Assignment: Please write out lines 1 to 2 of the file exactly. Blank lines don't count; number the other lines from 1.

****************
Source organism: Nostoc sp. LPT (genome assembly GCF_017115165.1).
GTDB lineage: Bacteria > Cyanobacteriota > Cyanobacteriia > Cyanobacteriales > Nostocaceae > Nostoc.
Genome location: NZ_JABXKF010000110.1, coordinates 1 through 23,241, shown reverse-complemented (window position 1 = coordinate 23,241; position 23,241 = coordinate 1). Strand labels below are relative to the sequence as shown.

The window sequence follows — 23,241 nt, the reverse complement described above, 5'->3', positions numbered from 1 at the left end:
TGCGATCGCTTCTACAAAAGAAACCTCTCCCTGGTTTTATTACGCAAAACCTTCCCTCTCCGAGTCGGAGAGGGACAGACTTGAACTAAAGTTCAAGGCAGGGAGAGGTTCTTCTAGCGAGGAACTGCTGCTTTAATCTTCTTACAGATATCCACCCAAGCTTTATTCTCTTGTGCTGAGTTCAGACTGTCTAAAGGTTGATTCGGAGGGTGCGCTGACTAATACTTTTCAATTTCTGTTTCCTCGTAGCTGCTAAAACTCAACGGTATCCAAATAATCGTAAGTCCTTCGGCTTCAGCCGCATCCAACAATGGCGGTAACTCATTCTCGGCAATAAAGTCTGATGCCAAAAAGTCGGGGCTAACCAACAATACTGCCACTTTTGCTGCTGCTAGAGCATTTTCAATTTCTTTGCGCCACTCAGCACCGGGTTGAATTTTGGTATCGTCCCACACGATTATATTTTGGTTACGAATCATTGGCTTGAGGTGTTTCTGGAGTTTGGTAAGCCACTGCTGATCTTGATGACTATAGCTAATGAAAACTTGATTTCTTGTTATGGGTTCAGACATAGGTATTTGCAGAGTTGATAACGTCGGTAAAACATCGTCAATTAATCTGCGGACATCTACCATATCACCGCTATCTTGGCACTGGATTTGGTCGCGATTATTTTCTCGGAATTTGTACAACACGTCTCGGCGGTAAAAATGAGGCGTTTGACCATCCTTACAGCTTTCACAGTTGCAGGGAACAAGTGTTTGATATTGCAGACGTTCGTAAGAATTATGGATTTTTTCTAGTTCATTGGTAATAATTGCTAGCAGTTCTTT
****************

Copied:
Source organism: Nostoc sp. LPT (genome assembly GCF_017115165.1).
GTDB lineage: Bacteria > Cyanobacteriota > Cyanobacteriia > Cyanobacteriales > Nostocaceae > Nostoc.